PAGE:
From: Andy Seaborne <andy.seaborne@epimorphics.com>

Date: Mon, 12 Mar 2012 22:50:12 +0000

Message-ID: <4F5E7DA4.2020904@epimorphics.com>

To: public-rdf-dawg@w3.org

Date: Mon, 12 Mar 2012 22:50:12 +0000

Message-ID: <4F5E7DA4.2020904@epimorphics.com>

To: public-rdf-dawg@w3.org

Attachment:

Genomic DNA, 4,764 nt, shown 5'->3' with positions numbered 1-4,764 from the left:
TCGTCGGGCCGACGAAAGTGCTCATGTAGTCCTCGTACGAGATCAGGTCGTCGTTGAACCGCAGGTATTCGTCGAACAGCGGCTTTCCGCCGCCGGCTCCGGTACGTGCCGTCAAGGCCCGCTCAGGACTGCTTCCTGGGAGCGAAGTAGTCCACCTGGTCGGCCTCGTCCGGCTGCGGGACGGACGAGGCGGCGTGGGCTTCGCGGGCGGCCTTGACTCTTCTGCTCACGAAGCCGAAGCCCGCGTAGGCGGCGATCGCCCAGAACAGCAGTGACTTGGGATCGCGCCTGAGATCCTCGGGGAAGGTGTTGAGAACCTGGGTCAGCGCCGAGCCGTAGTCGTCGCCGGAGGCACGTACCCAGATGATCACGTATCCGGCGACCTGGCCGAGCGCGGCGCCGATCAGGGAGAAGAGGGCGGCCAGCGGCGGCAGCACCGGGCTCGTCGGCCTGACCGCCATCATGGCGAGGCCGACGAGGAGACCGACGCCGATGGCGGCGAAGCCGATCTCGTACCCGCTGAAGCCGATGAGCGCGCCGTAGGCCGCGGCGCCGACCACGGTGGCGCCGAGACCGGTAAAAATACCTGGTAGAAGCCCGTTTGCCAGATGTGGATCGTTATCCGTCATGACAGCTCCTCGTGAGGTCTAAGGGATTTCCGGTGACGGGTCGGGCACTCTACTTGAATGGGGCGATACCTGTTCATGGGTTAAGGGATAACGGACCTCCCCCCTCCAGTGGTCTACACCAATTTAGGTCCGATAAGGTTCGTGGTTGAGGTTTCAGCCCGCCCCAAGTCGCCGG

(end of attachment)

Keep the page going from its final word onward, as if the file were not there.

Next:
On 12/03/12 21:09, Birte Glimm wrote: > Hi all, > I got actioned to review Andy's proposal and I mostly comment inline. > All in all, I am not 100% whether we really want to do DISTINCT(path) > and the counting and non-counting operator versions. All that together > seems like a lot of work to me. > > On 2 March 2012 14:59, Andy Seaborne<andy.seaborne@epimorphics.com> wrote: >> This message gives the general outline of changes for property paths - it's >> not detail-complete. >> >> The next step should be tests for nasty corner cases. >> >> == Defining *, +, {*} and {+} >> >> The algebra operator will be: >> >> ZeroOrMorePath1 >> OneOrMorePath1 >> ZeroOrMorePathN >> OneOrMorePathN > > Is that already a final name? Otherwise I would suggest something more > speaking, e.g., ZeroOrMorePathCounting and ZeroOrMorePathNonCounting > or at least ZeroOrMorePathC and ZeroOrMorePathNC, although 1 and N of > course also has some intuition of counting and non-counting. Actually, I thought referring to "counting" would be a bit opaque. We in the WG have had discussions talking about counting of paths but the definitions are going to relate to distinctness so I went for 1 and N. Possibly _1 and _N is better. > >> The current * and + become {*} and {+} > > Reading the follow-up messages I get the intuition behind {*} (Axel's > viewing {*} and {+} as shortcuts for > {0,+inf} and {1,+inf}, which I also find intuitive). For spec or LC > comment purposes I would give this intuition straight away. Will work that in somehow. old * was {0,} by definition in the transformations, and so it followed that old + was {1,} >> which use >> 1 ALP(x:term, path, R:multiset of RDF terms , V:set of RDF terms) = >> 2 if ( x in V ) return >> 3 add x to V >> 4 add x to R >> 5 X = eval(x,path) >> 6 For n:term in X >> 7 ALP(n, path, R, V) >> 8 End >> 9 remove x from V >> >> V is the set of nodes considered visited. >> A node is added to V on entry and removed on exit. >> >> So V is the set of nodes in the current path, not the set of nodes visited >> through the recursive application of ALP. > > I didn't get this just from the email, so looked at the spec (editors' > draft). Warning! Not finished! > Note for that: > "we write x:t for term*s* or variables" and I would put this comment > after the def. of "Node set of a graph" since it is only used > afterwards. > "matches based distinct nodes"<- "matches based *on* distinct nodes" > >> Simply removing line 9 changes the function to track all nodes visited. >> You don't need R and V then, so remove V and line 3: >> >> 1 ALP1(x:term, path, R:set of RDF terms) = >> 2 if ( x in R ) return >> 3 add x to R >> 4 X = eval(x,path) >> 5 For n:term in X >> 6 ALP1(n, path, R) >> 7 End > > Certainly not the most efficient evaluation for all situations, but as > it's written in the spec one is free to implement it differently as > long as the result is the same. > >> The entry step to ALP1 for OneOrMorePath1 needs aligning. > Yes. > >> The nodes recorded are just those the subpath ends on. So if the subpath is >> :p/:q then the overall path can loop back through the gap between a :p and >> :q. This makes sense to me - its working over a (non-RDF) graph induced by >> only considering :p/:q as links. > > I am not quite sure I get this. > > >> == Spec'ing DISTINCT(path) >> >> The spec'ing issue is whether defining DISTINCT(path) in terms of a SELECT >> DISTINCT sub-query is sufficient or should we explain what distinct'ness >> means for each of the graph operators and provide an algorithm for each. >> >> Some operators are naturally distinct anyway (e.g. a reverse path something >> distinct is distinct). >> >> The non-fundamental path operators are: >> >> X ^path Y >> X path1 / path2 Y >> X path1 | path2 Y >> X path{n} Y >> X path{n,m} Y >> X path{n,} Y >> X path{0,} Y >> X path{,n} Y >> >> The way to define as a re-write is e.g. >> ?x :p/DISTINCT(path)/:q ?y >> ==> >> ?x :p ?_v1 . >> SELECT DISTINCT ?_v1 ?_v2 { ?_v1 path ?_v2 } >> ?_v2 :q ?y . > > Here's again Axel's problematic case: I have seen Axel's email. > Graph: > :x :p :y . > :x :p :z . > Pattern: > { ?x DISTINCT(:p{+}) [] . } > evaluates to \mu : ?x->:x with cardinality 2 (2 sigma instance mappings) > Simple DISTINCT rewrite: > {SELECT DISTINCT ?x {?x :p{+} [] . } } > evaluates to \mu : ?x->:x with cardinality 1 (DISTINCT filters) > > Thus, I agree with Axel that it is not as simple as one might hope :-( > >> This could even be done for * and + based on {*} and {+} but I think >> spelling out an algorithm is much more helpful. >> >> The alternative is a table defining DISTINCT(path) for path operator. > > I tend to prefer that, given we can find a working rewriting. Hmm - there is a certain amount of contradiction here with the earlier comment: "All that together seems like a lot of work to me." :-) AndyReceived on Monday, 12 March 2012 22:50:47 GMT

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